'The Oxygen of Publicity' was a phrase used in the 70s to describe the urban terrorists' tactics of generating huge amounts of attention  to their activities through ourtrageous acts of violence, which served no purpose other than to re-direct the public's attention to their random and capricious capacity for truly terrifying behaviour. It was pure terrrorism visited upon innocent civilians, and it worked.


It may seem frivolous used in another, innocent context, but the metaphor is a a good one. How do people and causes propell themselves into the public eye when they have no means of propulsion? Publicity...


Publishers have budgets, but these scarce resources are spent on proven winners, ironically the people and books who need them least. What chance for a virtually unknown academic to interest the Big Fish in his life-story? Or his first novel? Any doubts were soon dispelled by a cynical realist in Bloomsbury: "be in a boy-band, kick a football well, write recipes, disclose secrets about celebrities. do 'Reality' TV, or best of all, have a track record of publication: these are the golden routes into the publishers' purses, for the few. For the rest, improvise, create publicity, and exploit social media. Simple."







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Most books have a natural audience, a constituency, however small. Cooks are drawn to the cookery section in bookshops, however many cookery books they already have: there's always something or someone new, a new face. Ten years ago most people would have guessed that Ottolenghi was a recent signing by Manchester City FC....


The obvious audience for an academic's autobiography would be their former students. It is an entirely natural thing for student's to be curious about their teachers' private lives: every week we perform before them, familiar figures and yet somewhat remote in terms of access, unless they are prepared to cross the divide by continually finding reasons to talk to them between lectures, though this carries the risk of being seen to currry favour or seek advantage. For as long as I have been in education students have been seen, spending unnecessarily long amounts of time studying notice boards outside staff offices!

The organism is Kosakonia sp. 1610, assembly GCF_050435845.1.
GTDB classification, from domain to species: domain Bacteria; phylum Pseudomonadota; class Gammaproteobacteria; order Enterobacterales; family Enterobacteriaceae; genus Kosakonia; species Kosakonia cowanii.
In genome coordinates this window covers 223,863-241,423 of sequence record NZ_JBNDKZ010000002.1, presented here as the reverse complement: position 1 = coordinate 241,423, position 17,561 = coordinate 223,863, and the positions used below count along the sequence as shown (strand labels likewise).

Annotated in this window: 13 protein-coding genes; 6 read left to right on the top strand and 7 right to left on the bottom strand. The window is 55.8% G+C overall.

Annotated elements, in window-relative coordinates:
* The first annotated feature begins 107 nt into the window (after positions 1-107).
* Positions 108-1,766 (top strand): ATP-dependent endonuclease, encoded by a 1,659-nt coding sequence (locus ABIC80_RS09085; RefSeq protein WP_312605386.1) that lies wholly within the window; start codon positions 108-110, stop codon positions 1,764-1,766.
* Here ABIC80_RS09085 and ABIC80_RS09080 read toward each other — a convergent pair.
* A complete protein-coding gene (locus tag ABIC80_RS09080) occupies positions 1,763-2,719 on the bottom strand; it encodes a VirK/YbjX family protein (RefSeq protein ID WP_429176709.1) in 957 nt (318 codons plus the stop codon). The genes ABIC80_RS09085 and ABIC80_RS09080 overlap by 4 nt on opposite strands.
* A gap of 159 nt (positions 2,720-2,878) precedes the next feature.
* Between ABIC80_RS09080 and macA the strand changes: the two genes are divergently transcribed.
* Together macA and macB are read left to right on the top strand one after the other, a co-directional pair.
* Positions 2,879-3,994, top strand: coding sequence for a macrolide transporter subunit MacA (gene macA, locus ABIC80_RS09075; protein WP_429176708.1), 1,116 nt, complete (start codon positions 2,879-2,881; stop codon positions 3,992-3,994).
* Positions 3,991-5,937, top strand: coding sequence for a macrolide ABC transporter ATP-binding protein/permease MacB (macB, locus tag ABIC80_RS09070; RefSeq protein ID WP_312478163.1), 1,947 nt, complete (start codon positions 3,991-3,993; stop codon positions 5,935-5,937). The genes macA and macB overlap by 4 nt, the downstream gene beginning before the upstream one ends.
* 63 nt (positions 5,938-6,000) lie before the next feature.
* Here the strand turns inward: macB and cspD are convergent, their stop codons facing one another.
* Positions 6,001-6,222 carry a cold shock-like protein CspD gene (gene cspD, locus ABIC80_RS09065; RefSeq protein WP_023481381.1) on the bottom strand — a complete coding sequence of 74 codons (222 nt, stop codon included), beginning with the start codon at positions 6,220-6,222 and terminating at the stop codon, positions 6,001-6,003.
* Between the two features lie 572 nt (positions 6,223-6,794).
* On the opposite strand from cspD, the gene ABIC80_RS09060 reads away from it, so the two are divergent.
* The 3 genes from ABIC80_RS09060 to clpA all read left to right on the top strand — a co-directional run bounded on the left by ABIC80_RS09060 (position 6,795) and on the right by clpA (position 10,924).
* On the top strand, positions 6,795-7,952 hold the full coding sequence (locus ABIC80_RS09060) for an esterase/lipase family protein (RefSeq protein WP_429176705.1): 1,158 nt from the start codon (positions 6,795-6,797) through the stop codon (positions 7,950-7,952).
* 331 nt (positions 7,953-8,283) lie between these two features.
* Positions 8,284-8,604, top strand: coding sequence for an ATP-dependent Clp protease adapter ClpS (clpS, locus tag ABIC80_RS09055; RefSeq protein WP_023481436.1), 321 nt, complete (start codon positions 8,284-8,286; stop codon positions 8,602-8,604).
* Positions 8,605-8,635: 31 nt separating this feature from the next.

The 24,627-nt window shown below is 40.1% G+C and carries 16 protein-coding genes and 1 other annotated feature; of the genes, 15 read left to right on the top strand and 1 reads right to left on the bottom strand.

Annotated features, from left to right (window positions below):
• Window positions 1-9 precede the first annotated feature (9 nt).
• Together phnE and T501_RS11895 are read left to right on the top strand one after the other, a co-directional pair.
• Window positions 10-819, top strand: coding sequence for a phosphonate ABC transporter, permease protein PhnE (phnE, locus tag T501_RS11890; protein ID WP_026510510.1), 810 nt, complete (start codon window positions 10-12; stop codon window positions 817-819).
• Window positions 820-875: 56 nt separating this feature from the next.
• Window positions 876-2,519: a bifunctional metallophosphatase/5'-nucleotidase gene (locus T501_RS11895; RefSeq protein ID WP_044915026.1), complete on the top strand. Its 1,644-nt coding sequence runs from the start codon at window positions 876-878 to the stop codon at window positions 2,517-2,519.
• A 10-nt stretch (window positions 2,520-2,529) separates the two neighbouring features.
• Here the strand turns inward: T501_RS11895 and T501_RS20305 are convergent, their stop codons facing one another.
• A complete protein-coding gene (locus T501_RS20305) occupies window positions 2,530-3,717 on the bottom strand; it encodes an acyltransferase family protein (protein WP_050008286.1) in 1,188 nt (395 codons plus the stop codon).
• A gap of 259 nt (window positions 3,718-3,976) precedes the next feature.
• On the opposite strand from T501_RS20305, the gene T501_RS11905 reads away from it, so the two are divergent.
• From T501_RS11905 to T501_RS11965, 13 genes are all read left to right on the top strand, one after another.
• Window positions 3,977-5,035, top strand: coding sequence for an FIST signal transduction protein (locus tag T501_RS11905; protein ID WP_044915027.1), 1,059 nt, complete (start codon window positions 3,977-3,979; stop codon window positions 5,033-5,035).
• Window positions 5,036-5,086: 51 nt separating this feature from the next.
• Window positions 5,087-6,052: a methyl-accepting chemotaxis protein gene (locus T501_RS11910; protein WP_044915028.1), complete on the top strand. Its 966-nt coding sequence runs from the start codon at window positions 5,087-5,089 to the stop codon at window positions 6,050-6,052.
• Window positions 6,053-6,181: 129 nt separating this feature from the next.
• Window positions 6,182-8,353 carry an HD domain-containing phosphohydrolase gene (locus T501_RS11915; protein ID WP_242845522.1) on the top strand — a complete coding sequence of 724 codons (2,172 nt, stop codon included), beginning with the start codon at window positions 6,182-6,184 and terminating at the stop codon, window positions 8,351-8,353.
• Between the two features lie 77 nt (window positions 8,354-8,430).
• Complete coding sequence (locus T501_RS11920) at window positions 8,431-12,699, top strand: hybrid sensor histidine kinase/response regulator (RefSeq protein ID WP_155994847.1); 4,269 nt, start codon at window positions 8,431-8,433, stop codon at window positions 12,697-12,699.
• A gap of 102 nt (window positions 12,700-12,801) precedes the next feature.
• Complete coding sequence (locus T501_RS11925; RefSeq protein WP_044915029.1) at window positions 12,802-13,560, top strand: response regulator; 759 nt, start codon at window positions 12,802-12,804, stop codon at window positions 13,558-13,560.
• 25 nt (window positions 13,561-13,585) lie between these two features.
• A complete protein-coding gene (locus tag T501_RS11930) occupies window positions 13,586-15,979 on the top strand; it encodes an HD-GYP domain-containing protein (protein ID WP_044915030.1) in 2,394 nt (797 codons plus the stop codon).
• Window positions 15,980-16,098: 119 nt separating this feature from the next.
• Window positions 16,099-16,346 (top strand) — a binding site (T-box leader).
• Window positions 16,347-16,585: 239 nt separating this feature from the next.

So FESS brought to the table a small goldmine of inside information that would have been fascinating stuff for many people for many years: and potential sales of up to 10,000 copies (the number of people I had lectured to over 30 years, not to mention a certain amount of interest amongst my colleagues to see how they had been portrayed.. No mean feat, and probably the kind of figure that would justify hard copy publication by an established publisher. And all that had to be done to achieve this - for free - was to contact the Alumni Association for their membership list, to contact individual former students personally, and perhaps place an ad in their magazine. What could possibly go wrong?





At first sight it might seem that there is little connection between ISIS beheadings and the publication of an autobiography by the Professor of Social Psychology at the University of Westminster,


However, in 2009 it emerged that the link was Mohammed Emwiza (a.k.a

'Jihadi John'), allegedly 'the most wanted man in the world' as the ISIS chief Executioner, who had attended a computer course at UoW and who was also  said to have recruited at least eight other students to the ISIS cause. This was a public relations disaster for the University, and it reacted with massive force, effectively taking over control of all the University's commerce with the outside world, including those which had nothing whatsoever to do with ISIS atrocities,